Wednesday, October 12, 2011

Wednesday Wishes

On the weekend I followed a walking track along Red Rocks beach on Phillip Island. I have a soft spot for this beach. I've watched my kids play here for the last 17 years, summer after summer. I've walked its length in miserable weather and returned home drenched after a quick downpour. It's delivered everything a beach can, and then some. It's even inspired a story.

This is a beach I know well, but last Saturday we took our directions from a guide book and discovered things we never knew. Things which thrilled me, as this is the beach where my hero and heroine fall in love in my book The Everlasting.

I learned this stretch of beach is the least changed of all the beaches on Phillip Island in almost 200 years of settlement. That's exactly what I wanted to hear. To know the coastal vistas and contours are similar to what my characters may have experienced on their long walks. 

Just off the walking track, my map showed a detour with a local treasure. Tucked along Chillingworth Road, and high on a hill sits one of the island's earliest homes. Built in the late 1860s by the pioneering Richardson family, it was once known as Everton and later as Tallowalla. Imagine the wonderful stories held there of life in Colonial Australia? And imagine me as the new owner... because it's for sale! Yes... a fancy For Sale sign greeted us as we climbed the hill to the garden gate.

Alas, a friendly chat with the current owner left me with no illusions. While I may dream of hosting writing retreats there and sharing the ocean views with friends, the price tag means I can only add this location to the fiction rattling around in my head.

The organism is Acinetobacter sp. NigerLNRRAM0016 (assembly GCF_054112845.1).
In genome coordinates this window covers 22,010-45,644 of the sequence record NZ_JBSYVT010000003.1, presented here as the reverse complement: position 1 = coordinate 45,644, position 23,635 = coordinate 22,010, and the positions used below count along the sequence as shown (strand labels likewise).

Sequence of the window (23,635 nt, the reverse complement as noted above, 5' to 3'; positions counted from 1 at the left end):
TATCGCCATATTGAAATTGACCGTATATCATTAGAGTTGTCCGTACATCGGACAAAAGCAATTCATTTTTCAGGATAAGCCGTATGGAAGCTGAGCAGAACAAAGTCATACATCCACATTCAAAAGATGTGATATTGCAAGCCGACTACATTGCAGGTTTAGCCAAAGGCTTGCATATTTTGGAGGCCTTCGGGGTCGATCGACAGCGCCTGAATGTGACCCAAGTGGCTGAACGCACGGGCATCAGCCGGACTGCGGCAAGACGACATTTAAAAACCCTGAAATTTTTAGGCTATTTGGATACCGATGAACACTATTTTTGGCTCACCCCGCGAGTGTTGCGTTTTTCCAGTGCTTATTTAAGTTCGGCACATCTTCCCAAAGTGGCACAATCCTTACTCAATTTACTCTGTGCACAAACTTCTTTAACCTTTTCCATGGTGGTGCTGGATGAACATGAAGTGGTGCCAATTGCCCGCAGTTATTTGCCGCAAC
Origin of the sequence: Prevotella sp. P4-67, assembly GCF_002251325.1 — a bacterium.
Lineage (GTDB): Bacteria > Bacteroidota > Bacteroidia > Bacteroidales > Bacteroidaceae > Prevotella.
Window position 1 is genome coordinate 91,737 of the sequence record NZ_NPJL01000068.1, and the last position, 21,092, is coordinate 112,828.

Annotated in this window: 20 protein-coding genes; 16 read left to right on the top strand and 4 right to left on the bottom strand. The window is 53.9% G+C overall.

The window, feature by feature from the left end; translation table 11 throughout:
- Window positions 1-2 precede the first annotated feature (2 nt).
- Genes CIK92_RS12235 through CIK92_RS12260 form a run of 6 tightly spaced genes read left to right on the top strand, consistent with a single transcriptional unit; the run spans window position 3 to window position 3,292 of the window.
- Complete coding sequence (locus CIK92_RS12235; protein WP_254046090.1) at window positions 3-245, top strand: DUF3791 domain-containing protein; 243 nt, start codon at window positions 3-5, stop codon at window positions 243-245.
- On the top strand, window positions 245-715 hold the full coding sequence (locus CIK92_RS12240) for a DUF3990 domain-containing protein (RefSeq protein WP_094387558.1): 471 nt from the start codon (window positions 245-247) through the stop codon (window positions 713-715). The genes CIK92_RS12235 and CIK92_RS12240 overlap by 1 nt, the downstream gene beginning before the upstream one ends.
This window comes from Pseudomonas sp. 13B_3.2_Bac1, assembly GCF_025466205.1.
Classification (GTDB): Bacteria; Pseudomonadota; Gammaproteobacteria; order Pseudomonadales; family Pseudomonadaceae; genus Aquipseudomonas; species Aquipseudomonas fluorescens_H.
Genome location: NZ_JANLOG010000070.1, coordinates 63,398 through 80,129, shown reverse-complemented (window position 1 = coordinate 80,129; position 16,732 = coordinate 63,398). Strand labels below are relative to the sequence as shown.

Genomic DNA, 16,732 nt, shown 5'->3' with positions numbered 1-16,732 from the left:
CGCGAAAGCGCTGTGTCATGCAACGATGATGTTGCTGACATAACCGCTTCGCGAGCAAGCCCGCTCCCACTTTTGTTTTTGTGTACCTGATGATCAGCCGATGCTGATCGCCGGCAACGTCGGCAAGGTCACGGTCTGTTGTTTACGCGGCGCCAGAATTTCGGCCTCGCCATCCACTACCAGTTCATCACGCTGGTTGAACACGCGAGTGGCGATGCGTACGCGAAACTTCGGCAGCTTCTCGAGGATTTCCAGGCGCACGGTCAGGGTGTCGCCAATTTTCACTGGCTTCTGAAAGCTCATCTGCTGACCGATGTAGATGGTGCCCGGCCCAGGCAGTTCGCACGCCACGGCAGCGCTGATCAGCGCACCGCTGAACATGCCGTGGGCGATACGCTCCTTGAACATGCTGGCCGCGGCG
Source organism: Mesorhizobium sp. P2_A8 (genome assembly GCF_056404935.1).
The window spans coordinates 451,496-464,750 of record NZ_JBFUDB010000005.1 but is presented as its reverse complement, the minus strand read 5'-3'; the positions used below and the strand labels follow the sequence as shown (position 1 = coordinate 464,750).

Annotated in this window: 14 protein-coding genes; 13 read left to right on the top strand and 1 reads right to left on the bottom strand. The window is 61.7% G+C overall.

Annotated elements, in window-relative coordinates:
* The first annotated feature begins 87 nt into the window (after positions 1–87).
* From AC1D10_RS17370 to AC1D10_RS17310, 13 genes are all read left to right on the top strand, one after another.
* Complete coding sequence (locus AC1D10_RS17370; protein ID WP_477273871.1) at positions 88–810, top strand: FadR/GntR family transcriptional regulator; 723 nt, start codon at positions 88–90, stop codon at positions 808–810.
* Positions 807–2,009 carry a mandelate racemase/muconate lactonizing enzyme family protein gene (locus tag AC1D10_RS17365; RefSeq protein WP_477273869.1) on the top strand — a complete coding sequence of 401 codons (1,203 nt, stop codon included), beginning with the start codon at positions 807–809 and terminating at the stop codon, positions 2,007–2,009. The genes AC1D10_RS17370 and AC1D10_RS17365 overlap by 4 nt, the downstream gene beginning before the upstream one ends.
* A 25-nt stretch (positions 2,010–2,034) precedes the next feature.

But, if I cannot live there for real... I know I can set all sorts of dramas there on paper and perhaps feature this beautiful home in another of my stories. 

Monday, October 10, 2011

Victorian Era Remedies

Skin Care

School holidays and second hand book stores are made for each other. At least on my calendar, they are. And last week was no exception. As soon as I could, I scoured the Phillip Island antique shops for holiday loot. As always, there's never a reason to hope for treasures. The dilemma remains... what to leave behind?

This time 2 Australian treasures made it to the counter. The Ladies' Handbook of Home Remedies and Grandma's Favourite Remedies. Anything with 'old remedies' really does belong on my shelf. I know it. The books know it. I'm sure the shop keeper sees me coming and dusts off all the 19th century books. Ah, who am I kidding. Since when would a little dust keep me from my finds? Crumbly, faded... it doesn't matter. The older the better. I love to pour over tricks used by resourceful Victorian Era woman.

Here's some wisdom I gleaned from Grandma's Favourite Remedies for eliminating spotty skin and making the complexion bright. And really, how could I not share this? Anything that starts with 'gather lavender' is worthy of a mention. So...

1. Gather lavender, elder flower or citrus blossom.
2. Boil in water.
3. Leave mixture to stand until cool. 
4. Strain the liquid and use it several times a day to bathe skin. 

Grandma from the United States made it into the remedy book too. Her wisdom came in a drink of equal parts wild indigo, echinacea and pulsatilla. They were boiled together, strained off and left to cool. Twice a day she would drink a small glass of this. If anyone knows what pulsatilla might be, please let me know.

And if drinking your medicine was not your thing, you could always make a viola tonic. Used to bathe the skin at night, it was prized for reducing inflammation and soothing the skin. I guess these Victorian women knew when they planted their flowers and herbs, they were not only making cottage gardens, they were stocking their medicine cupboard.

Do you have a home remedy for keeping skin clear? Are your remedies in a dusty book, or is the wisdom handed down from generation to generation?